The hiatus in growth, while demoralizing to some, at least offered the campus a chance to “catch its breath.” It was a time for engagement with major academic, social, and cultural changes—some noisy, many quieter—that would orient the campus in future decades.
Highlights from a decade of change:
• Student-led protest and advocacy—rallies, marches, and sit-ins—became annual events from the late 1960s onward. Among their targets: the Vietnam conflict, civil rights and social justice, campus diversity, increased fees, proposals to change the college structure and grading system. Activists made use of the Upper Quarry Amphitheater, Central Service offices, college plazas and dining halls, campus roads and pathways, and even downtown streets and highways as their stages.
• The uneven growth of a multi-cultural student body prompted the dedication of existing spaces in both colleges and core to serving these students’ needs and interests. Located in Kresge College, an emerging academic program in Women’s Studies (later Feminist Studies) would achieve international recognition.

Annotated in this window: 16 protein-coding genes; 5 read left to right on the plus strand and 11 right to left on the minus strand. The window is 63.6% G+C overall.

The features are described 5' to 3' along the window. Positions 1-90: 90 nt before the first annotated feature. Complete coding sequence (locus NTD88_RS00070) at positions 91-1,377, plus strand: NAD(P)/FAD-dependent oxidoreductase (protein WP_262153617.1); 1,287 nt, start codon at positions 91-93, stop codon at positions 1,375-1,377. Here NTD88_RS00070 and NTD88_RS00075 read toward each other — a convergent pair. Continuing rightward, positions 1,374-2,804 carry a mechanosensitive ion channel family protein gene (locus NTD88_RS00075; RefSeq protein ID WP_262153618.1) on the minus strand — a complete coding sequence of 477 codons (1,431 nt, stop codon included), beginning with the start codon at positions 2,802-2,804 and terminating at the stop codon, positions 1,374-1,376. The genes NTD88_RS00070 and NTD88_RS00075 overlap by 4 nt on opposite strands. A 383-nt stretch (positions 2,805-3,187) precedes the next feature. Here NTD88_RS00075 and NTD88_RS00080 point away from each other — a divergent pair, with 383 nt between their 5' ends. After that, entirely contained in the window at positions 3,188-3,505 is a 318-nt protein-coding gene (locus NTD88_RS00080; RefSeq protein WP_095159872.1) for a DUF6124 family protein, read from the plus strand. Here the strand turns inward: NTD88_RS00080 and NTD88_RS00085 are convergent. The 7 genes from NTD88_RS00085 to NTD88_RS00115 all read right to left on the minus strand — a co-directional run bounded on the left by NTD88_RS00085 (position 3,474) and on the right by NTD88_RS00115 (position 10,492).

• During the 1970s an increasing number of women and minority professors were hired, and several influential women and minority scholars took up administrative posts. The campus, whose pioneer faculty and administration had been overwhelmingly white and male, began to work toward an environment that could attract and support a more diverse citizenry, better connecting the City on a Hill with a wider world.
Reimagining Existing Spaces
The building freeze also forced faculty, staff, and students to work creatively within existing spaces: arts studios emerged in Applied Sciences, the Eloise Smith Gallery was carved out of Cowell College, and Professor Eduardo Carrillo and his students enlivened the gray walls of Applied Sciences and the Classroom Building with large murals.
Responding to student, faculty, and staff demand, coffee shops sprang up in former residential college lounges. Deprived of a new set of buildings, College Eight settled into a floor of the Social Sciences Building (named Kerr Hall in 1978) and created a supportive environment for transfer and older students.
Although sparked in reaction to change and challenging financial realities, many of these transformations have become integral to the university’s legacy.